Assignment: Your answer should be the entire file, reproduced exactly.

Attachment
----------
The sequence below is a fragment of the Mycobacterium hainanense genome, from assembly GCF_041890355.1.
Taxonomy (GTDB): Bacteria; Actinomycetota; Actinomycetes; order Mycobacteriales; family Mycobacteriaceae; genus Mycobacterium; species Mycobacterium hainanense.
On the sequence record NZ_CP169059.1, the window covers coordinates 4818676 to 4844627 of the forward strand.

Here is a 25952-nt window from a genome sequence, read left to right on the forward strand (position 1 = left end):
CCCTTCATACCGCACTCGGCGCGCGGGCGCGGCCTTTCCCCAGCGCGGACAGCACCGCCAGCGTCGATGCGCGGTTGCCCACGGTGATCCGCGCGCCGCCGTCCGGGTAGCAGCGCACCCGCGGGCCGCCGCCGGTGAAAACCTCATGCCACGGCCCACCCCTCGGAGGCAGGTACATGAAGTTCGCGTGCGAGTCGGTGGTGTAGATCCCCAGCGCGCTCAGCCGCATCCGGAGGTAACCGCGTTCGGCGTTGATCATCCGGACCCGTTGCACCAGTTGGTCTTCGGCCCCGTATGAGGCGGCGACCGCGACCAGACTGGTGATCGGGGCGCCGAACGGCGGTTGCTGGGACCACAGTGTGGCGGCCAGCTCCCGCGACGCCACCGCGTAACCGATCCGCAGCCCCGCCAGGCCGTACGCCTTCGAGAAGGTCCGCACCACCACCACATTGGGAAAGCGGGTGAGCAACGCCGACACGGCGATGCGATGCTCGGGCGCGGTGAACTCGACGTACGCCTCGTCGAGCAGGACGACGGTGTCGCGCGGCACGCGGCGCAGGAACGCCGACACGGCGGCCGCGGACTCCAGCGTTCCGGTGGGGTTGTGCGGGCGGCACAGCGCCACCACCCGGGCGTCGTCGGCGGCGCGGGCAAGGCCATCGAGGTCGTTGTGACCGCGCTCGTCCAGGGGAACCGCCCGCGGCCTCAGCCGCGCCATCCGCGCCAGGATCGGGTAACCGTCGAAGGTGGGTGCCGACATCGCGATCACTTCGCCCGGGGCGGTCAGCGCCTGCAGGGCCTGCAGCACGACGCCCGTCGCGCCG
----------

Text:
The sequence below is a fragment of the Mycobacterium hainanense genome, from assembly GCF_041890355.1.
Taxonomy (GTDB): Bacteria; Actinomycetota; Actinomycetes; order Mycobacteriales; family Mycobacteriaceae; genus Mycobacterium; species Mycobacterium hainanense.
On the sequence record NZ_CP169059.1, the window covers coordinates 4818676 to 4844627 of the forward strand.

Here is a 25952-nt window from a genome sequence, read left to right on the forward strand (position 1 = left end):
CCCTTCATACCGCACTCGGCGCGCGGGCGCGGCCTTTCCCCAGCGCGGACAGCACCGCCAGCGTCGATGCGCGGTTGCCCACGGTGATCCGCGCGCCGCCGTCCGGGTAGCAGCGCACCCGCGGGCCGCCGCCGGTGAAAACCTCATGCCACGGCCCACCCCTCGGAGGCAGGTACATGAAGTTCGCGTGCGAGTCGGTGGTGTAGATCCCCAGCGCGCTCAGCCGCATCCGGAGGTAACCGCGTTCGGCGTTGATCATCCGGACCCGTTGCACCAGTTGGTCTTCGGCCCCGTATGAGGCGGCGACCGCGACCAGACTGGTGATCGGGGCGCCGAACGGCGGTTGCTGGGACCACAGTGTGGCGGCCAGCTCCCGCGACGCCACCGCGTAACCGATCCGCAGCCCCGCCAGGCCGTACGCCTTCGAGAAGGTCCGCACCACCACCACATTGGGAAAGCGGGTGAGCAACGCCGACACGGCGATGCGATGCTCGGGCGCGGTGAACTCGACGTACGCCTCGTCGAGCAGGACGACGGTGTCGCGCGGCACGCGGCGCAGGAACGCCGACACGGCGGCCGCGGACTCCAGCGTTCCGGTGGGGTTGTGCGGGCGGCACAGCGCCACCACCCGGGCGTCGTCGGCGGCGCGGGCAAGGCCATCGAGGTCGTTGTGACCGCGCTCGTCCAGGGGAACCGCCCGCGGCCTCAGCCGCGCCATCCGCGCCAGGATCGGGTAACCGTCGAAGGTGGGTGCCGACATCGCGATCACTTCGCCCGGGGCGGTCAGCGCCTGCAGGGCCTGCAGCACGACGCCCGTCGCGCCG